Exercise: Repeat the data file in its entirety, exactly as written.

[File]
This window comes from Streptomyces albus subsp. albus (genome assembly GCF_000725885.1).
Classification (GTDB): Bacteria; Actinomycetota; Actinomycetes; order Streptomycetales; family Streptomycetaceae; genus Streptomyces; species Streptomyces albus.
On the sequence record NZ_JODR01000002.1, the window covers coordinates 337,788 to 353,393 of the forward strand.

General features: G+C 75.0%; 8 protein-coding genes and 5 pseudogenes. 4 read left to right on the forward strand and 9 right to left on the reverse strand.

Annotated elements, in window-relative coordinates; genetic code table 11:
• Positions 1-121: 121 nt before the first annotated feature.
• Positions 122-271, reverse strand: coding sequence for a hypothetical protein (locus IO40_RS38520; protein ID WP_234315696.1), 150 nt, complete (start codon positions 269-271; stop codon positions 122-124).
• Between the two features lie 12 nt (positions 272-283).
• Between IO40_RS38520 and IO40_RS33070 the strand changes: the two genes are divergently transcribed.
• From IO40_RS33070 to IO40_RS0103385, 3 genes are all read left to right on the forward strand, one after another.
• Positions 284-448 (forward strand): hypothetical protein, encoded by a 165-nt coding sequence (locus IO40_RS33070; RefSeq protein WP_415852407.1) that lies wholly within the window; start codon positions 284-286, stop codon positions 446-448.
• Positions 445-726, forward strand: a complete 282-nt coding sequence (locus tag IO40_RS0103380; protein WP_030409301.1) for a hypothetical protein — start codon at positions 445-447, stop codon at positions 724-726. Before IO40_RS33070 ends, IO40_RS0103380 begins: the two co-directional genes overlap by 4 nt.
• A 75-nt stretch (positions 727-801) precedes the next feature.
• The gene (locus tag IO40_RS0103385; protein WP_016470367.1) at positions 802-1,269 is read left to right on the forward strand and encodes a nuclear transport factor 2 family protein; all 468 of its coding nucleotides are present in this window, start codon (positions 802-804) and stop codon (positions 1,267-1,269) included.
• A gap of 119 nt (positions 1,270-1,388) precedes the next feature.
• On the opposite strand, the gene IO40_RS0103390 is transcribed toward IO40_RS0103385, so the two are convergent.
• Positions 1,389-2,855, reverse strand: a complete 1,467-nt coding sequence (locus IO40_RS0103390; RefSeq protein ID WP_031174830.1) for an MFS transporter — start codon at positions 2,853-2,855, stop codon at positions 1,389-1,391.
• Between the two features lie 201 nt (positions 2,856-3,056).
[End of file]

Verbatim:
This window comes from Streptomyces albus subsp. albus (genome assembly GCF_000725885.1).
Classification (GTDB): Bacteria; Actinomycetota; Actinomycetes; order Streptomycetales; family Streptomycetaceae; genus Streptomyces; species Streptomyces albus.
On the sequence record NZ_JODR01000002.1, the window covers coordinates 337,788 to 353,393 of the forward strand.

General features: G+C 75.0%; 8 protein-coding genes and 5 pseudogenes. 4 read left to right on the forward strand and 9 right to left on the reverse strand.

Annotated elements, in window-relative coordinates; genetic code table 11:
• Positions 1-121: 121 nt before the first annotated feature.
• Positions 122-271, reverse strand: coding sequence for a hypothetical protein (locus IO40_RS38520; protein ID WP_234315696.1), 150 nt, complete (start codon positions 269-271; stop codon positions 122-124).
• Between the two features lie 12 nt (positions 272-283).
• Between IO40_RS38520 and IO40_RS33070 the strand changes: the two genes are divergently transcribed.
• From IO40_RS33070 to IO40_RS0103385, 3 genes are all read left to right on the forward strand, one after another.
• Positions 284-448 (forward strand): hypothetical protein, encoded by a 165-nt coding sequence (locus IO40_RS33070; RefSeq protein WP_415852407.1) that lies wholly within the window; start codon positions 284-286, stop codon positions 446-448.
• Positions 445-726, forward strand: a complete 282-nt coding sequence (locus tag IO40_RS0103380; protein WP_030409301.1) for a hypothetical protein — start codon at positions 445-447, stop codon at positions 724-726. Before IO40_RS33070 ends, IO40_RS0103380 begins: the two co-directional genes overlap by 4 nt.
• A 75-nt stretch (positions 727-801) precedes the next feature.
• The gene (locus tag IO40_RS0103385; protein WP_016470367.1) at positions 802-1,269 is read left to right on the forward strand and encodes a nuclear transport factor 2 family protein; all 468 of its coding nucleotides are present in this window, start codon (positions 802-804) and stop codon (positions 1,267-1,269) included.
• A gap of 119 nt (positions 1,270-1,388) precedes the next feature.
• On the opposite strand, the gene IO40_RS0103390 is transcribed toward IO40_RS0103385, so the two are convergent.
• Positions 1,389-2,855, reverse strand: a complete 1,467-nt coding sequence (locus IO40_RS0103390; RefSeq protein ID WP_031174830.1) for an MFS transporter — start codon at positions 2,853-2,855, stop codon at positions 1,389-1,391.
• Between the two features lie 201 nt (positions 2,856-3,056).